McDonald’s reveals a VERY simple one-handed trick for eating a full burger meal while driving – without any spillage
- McDonald’s has shared a quirky tricky for eating a burger meal while driving
- The clever ‘hack’ puts an end to spills that can happen when eating on the road
- Although it is deceptively simple, not everyone agrees the method is all that safe
McDonald’s has revealed a simple trick for converting burger packaging into a meal tray so it is easier to eat on the road.
The fast-food giant recently took to its Australian Instagram page to share its one-handed meal ‘hack’ that puts an end to messy driving food spills.
‘Fancy a one-handed meal? Simply unfold your burger box to make a fries tray, then perch it on your soft drink,’ a caption on the post reads.
McDonald’s has shared trick that shows how easy it is to convert a burger box into an on-the-go meal tray
This four-step guide was recently shared to McDonald’s Australia’s Instagram where it was liked close to 6,000 times
What are the steps to the McDonald’s meal hack?
Step 1: Order a burger meal with fries and drink (Nuggets can also work but you will need ensure they come in a box.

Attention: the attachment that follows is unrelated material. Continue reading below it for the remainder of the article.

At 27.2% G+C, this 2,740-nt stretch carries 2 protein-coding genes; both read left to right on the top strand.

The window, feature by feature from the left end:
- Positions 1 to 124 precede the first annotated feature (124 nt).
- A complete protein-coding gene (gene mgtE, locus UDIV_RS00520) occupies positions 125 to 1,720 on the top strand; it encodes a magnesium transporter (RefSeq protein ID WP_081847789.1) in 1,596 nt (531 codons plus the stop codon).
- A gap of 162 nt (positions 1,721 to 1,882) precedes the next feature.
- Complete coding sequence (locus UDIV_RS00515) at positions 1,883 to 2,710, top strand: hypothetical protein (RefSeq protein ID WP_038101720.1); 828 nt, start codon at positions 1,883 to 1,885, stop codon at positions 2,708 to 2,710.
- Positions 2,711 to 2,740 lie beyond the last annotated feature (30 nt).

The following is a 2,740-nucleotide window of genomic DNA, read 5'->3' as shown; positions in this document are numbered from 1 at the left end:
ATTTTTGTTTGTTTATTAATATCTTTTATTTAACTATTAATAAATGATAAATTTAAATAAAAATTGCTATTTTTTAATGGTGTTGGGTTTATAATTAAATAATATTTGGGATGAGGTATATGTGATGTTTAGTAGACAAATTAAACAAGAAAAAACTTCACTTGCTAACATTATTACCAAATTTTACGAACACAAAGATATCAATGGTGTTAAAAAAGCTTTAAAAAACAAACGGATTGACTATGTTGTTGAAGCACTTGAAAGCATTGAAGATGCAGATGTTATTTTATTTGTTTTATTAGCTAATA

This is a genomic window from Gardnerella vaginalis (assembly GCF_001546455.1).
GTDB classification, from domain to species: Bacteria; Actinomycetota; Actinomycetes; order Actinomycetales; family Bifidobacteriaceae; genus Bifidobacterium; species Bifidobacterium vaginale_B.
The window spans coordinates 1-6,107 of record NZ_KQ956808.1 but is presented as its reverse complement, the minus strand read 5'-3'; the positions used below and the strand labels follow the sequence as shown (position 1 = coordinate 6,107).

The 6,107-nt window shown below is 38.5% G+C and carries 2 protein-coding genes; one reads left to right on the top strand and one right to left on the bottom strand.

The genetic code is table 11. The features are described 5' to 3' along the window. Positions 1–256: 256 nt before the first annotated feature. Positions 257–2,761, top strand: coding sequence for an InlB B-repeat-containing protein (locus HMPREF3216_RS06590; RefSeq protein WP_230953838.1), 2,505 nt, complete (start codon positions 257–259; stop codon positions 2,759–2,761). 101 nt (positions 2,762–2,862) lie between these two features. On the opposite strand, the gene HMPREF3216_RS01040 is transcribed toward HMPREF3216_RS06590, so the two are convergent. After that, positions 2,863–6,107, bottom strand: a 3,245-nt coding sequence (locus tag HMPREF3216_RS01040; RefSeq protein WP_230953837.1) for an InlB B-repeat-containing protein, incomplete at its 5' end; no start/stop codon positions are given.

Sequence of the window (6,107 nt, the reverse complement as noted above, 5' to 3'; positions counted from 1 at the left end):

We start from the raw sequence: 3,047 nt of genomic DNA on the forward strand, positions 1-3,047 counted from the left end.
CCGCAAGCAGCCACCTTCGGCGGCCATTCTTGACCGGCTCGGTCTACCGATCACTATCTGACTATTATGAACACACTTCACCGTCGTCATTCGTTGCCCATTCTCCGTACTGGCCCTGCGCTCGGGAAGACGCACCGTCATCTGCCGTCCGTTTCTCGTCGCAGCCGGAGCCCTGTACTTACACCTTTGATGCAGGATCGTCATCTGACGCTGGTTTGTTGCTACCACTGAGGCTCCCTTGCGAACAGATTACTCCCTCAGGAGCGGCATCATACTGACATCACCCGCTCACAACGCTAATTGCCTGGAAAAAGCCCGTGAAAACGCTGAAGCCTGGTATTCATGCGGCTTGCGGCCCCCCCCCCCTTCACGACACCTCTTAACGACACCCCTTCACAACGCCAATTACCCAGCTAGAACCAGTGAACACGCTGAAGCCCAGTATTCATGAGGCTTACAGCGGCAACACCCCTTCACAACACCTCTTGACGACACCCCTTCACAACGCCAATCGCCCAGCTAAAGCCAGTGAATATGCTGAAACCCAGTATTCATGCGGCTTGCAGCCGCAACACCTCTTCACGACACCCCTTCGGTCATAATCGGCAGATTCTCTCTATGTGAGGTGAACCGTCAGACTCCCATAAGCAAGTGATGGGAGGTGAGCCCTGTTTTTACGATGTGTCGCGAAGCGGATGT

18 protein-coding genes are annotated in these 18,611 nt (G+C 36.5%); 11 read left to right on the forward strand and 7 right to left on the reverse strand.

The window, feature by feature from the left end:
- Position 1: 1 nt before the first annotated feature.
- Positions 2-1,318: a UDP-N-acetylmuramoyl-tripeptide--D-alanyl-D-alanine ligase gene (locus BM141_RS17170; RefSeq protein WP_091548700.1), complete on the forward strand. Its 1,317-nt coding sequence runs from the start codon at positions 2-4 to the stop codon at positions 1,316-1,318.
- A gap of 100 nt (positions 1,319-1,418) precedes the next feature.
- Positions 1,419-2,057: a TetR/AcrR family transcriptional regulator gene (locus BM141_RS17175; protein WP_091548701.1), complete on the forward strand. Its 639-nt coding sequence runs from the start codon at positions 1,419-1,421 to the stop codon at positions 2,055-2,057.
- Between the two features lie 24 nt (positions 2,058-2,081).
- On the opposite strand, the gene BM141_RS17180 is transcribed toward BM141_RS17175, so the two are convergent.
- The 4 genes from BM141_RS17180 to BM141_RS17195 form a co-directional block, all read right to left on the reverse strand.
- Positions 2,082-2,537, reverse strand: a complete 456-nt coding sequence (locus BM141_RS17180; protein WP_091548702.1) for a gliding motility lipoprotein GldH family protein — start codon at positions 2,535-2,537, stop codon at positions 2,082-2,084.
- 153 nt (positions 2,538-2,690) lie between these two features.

Step 2: Unfold the burger box and place it on top of the drink with the straw in between the fold of the box.
Step 3: Fill the empty side of the box with your fries.
To recreate, order a meal that comes in a box – this can be a burger or nuggets – open out and place on top of a drink.
The straw will need to be between the fold so the tray is stable. If you have chips, empty these into the other side of the box.
Fans of McDonald’s have been quick to praise the nifty idea as well as giving the post close to 6,000 likes.
Scores tagged in others who they thought may benefit from knowing the trick and commenters left remarks like: ‘we been doing it wrong all along’.
While the trick has been praised by many online, some commenters have said they aren’t convinced food on top of a cold drink is a ‘good idea’ (stock image)
Is it legal to eat or drink while driving?
Although there is no specific rule that prohibits eating or drinking (non-alcoholic) while driving, the practice can distract drivers and ultimately result in prosecution.
Driver distraction is broadly covered under NSW Road Rule 297(1) which is a general road rule that states ‘a driver must not drive a vehicle unless the driver has proper control of the vehicle’.
If eating while driving interferes with a driver’s control of the vehicle, the driver may be committing an offence depending on the circumstances.
These types of offences are assessed on a case by case basis, including whether an incident occurred and are subject to a $433 fine and three demerit points. In school zones, the penalty increases to $541 with 4 demerit points.
A few pointed out there might be some flaws to the idea such as ordering a cheeseburger which comes wrapped in paper.
While another said: ‘If you lift the burger up… the fries will drop on the ground.’
A third said while the trick had some merit, they didn’t think ‘putting hot food on top of a cold drink’ was a good idea.